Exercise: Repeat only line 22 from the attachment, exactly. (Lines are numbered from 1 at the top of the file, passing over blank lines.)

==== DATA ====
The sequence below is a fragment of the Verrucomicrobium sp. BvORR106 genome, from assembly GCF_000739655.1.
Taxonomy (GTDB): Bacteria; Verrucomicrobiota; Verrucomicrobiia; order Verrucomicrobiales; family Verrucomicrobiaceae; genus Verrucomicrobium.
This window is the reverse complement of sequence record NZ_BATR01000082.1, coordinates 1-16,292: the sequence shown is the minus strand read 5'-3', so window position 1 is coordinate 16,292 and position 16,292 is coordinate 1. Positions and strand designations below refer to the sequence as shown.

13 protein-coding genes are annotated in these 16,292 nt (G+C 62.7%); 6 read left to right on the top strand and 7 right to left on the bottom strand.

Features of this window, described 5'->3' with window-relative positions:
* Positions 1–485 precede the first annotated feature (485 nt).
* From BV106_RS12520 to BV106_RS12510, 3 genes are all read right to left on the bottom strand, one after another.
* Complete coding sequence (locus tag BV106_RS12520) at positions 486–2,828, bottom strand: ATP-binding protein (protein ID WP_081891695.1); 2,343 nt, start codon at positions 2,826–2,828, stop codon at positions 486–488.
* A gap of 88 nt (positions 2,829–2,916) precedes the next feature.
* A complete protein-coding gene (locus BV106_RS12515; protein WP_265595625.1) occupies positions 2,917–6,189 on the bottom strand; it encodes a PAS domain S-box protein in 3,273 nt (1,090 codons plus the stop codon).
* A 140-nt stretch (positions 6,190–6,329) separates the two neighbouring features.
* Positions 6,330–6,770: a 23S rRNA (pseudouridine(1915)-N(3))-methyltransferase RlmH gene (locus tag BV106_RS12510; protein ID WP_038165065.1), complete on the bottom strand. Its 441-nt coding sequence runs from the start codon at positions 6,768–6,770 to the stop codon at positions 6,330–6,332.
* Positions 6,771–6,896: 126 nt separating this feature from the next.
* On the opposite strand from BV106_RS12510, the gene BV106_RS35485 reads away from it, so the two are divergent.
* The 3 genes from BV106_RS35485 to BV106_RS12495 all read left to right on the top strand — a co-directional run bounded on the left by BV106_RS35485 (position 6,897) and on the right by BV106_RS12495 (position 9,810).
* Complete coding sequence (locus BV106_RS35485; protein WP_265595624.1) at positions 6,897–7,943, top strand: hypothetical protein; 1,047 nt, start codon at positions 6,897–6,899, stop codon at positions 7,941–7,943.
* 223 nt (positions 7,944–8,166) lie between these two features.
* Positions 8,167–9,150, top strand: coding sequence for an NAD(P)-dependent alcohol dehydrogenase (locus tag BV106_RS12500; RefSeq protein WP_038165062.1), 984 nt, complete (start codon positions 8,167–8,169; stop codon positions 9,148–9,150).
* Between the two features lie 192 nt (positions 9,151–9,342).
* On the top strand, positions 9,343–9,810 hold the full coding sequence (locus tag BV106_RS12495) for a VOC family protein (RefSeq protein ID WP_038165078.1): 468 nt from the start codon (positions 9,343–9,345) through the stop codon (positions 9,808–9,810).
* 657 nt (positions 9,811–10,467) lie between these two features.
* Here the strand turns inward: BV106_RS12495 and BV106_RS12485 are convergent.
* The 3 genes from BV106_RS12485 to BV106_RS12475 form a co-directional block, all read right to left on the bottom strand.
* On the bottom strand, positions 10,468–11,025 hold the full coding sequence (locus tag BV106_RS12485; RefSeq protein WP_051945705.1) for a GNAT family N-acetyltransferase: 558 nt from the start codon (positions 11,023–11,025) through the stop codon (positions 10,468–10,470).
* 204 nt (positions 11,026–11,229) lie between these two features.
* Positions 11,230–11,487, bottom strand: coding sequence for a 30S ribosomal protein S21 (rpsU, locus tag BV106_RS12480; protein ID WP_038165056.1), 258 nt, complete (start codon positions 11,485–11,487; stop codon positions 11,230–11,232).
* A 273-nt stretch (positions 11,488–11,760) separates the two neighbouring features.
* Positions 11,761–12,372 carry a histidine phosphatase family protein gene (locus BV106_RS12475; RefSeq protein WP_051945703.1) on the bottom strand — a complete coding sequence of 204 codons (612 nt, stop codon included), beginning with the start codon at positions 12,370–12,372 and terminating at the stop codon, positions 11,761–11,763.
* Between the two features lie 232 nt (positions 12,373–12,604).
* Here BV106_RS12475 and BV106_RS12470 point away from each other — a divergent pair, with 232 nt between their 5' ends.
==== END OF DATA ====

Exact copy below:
* Here the strand turns inward: BV106_RS12495 and BV106_RS12485 are convergent.